Never Let Me Go: a Dystopian Novel by Kazuo Ishiguro

Kareem Sayegh

external image Never_Let_Me_Go.jpg Plot Summary:

Never Let Me Go follows the story of Kathy H., who designates herself as a carer- a nurse figure to organ donors. We follow her through life as she moves from her youth in a boarding school type setting called Hailsham to the less supervised "Cottages" and eventually into the real world. As the story goes along we begin to realize that Hailsham is a school designed for something other than education. At Hailsham, students are forced to be "creative" and amass a great amount of artistic and original work. These students' best work is taken by a mysterious lady, given only the name "Madame," who then puts it into a rumored gallery. The school is run by a large number of "Guardians," the designated teachers of the students and keepers of the peace. The most notable of these Guardians, Miss Emily, seems to have a soft spot for these children and is often very distressed at their naievity.

Miss Emily's worries are caused by the fact that this school is a place for kids who have been cloned to donate organs to normal people. All the students at Hailsham will sooner or later become donors and donate multiple organs before they die an early death. The story follows Kathy's love with Tommy, her childhood friend from Hailsham and eventual donor who is taken under Kathy's care. It also follows her friendship with Ruth, a girl who also becomes a donor under Kathy's care. It is set in Britain in the 1990's and references many geographical areas of Britain.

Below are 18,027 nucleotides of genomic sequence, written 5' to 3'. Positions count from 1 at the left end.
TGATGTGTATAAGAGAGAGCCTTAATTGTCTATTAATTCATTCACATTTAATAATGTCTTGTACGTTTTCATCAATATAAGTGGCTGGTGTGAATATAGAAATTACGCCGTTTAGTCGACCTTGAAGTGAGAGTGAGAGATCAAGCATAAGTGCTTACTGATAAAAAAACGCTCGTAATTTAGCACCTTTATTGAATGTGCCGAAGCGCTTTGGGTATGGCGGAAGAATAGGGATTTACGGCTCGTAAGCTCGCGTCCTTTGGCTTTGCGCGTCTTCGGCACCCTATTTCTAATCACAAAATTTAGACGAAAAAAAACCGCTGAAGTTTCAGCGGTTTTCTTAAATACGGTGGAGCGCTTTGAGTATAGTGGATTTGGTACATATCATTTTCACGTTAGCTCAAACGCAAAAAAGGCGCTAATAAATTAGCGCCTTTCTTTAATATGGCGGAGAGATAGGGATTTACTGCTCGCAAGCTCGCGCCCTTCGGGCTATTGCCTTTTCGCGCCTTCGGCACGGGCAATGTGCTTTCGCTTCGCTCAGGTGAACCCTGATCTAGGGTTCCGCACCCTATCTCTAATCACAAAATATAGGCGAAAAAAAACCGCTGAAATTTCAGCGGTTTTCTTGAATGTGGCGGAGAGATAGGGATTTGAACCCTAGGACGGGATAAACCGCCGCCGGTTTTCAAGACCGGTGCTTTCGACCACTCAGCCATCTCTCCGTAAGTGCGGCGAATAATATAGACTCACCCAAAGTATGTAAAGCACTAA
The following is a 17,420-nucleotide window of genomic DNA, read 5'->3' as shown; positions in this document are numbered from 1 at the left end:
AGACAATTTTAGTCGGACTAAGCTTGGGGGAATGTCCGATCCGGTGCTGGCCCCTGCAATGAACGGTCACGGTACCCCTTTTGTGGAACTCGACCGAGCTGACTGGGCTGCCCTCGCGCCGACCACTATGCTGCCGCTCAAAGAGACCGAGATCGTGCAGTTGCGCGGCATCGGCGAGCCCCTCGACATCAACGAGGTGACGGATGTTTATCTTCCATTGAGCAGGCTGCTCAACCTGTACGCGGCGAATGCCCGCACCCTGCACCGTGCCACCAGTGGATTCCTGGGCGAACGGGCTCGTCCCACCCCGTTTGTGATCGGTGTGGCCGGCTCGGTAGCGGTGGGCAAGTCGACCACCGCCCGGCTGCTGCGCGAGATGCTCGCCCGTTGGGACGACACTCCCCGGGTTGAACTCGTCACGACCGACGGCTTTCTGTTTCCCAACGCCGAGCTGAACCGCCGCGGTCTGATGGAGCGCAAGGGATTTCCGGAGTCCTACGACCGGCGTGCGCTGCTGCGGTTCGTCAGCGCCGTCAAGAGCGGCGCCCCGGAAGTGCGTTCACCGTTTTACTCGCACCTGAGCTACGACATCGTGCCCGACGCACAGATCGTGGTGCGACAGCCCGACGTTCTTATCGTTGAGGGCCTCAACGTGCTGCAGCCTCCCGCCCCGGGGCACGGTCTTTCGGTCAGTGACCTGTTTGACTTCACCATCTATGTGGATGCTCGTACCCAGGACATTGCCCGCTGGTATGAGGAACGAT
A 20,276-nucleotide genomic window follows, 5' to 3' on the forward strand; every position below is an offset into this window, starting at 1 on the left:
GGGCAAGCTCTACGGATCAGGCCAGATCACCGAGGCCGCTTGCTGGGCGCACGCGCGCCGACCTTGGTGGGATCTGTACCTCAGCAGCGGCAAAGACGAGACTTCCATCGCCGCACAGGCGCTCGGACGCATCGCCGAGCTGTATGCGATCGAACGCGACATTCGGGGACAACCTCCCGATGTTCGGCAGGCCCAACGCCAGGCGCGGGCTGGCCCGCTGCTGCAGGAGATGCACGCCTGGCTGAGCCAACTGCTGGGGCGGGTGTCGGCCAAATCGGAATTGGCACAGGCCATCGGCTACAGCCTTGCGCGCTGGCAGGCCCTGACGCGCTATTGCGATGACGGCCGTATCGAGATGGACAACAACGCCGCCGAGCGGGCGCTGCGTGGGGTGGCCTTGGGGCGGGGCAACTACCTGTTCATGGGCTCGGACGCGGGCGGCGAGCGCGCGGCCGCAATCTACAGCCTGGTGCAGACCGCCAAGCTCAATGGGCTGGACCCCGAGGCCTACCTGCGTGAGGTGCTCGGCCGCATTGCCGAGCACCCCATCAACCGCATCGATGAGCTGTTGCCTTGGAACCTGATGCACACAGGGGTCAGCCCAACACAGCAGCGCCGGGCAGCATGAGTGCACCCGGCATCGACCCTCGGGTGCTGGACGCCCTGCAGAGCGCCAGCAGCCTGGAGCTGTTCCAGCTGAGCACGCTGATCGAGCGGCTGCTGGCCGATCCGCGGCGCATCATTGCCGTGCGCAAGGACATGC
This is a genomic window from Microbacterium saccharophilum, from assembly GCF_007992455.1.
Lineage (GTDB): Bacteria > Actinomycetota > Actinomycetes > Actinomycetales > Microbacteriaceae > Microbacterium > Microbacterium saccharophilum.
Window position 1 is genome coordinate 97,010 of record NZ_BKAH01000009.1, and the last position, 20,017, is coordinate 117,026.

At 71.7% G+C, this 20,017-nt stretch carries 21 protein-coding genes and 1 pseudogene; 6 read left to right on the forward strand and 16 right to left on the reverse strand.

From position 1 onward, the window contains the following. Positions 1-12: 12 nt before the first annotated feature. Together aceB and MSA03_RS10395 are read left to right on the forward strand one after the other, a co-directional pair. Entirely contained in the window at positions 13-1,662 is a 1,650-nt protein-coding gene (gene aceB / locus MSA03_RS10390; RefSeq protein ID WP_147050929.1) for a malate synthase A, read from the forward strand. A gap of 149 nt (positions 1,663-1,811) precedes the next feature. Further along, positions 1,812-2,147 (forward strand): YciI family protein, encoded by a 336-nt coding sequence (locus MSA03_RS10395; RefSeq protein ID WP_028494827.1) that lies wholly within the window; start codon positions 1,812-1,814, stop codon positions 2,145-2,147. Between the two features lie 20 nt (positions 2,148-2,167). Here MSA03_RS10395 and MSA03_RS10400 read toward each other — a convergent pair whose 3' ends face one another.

About the Author:

external image 5133_jpg_280x450_q85.jpg Kazuo Ishiguro was born in 1954 in Nagazaki, Japan and moved to Britain when he was five years of age. He considers himself British and sets Never Let Me Go in Britain. All his life his parents expected to return to Japan which led Ishiguro to feel like an outsider looking in. This may be what accounts for some of his characters' detachedness. He has won the Booker Prize for his novel, The Remains of the Day in 1989 and has won many awards since. Ishiguro is married to Lorna MacDougall, a social worker who specializes in training foster parents. His marriage to MacDougall, as well as his own brief stint in social work, might shed some light on his writing of Never Let Me Go and the creation of Guardians and Carers. Ishiguro often talks about how writers often do their best work in their younger years stating that they peak "a few years before footballers." His own mortality as a writer gives him an interesting view on mortality in life:

"It is not, that I will not be alive soon - hopefully - but I realise my abilities might not be there beyond a certain age..." (1)

Themes and Ideas:

Never Let Me Go brings up many interesting themes. The novel centers around a future where clones are harvested for their organs, yet given almost everything else allowed to a living person. The only thing they can't do is harm their bodies or have children. The themes obviously centralize around this problem. However,

Sex and Love
Sex plays an important role in the novel being something the kids at Hailsham are very free to pursue. Kathy herself participates in a certain degree of sexual voyeurism in the second part of the novel. The twist, however, is that they are completely infertile and unable to bear children. This creates a totally different dialogue around sex than the one we have in today's community. First, there is no view of sex as a reproductive activity. Depending on how you think about this it could be a positive thing or a depressing fact of life for clones. Realizing that imposed infertility is a very different beast than voluntary infertility, one can see how it affects them. Yet, sex is still something you do with a loved one (although you do it with others too). It becomes this sort of anomaly. It is non-reproductive, often purely sensory, but can also be used in a more traditional relationship setting.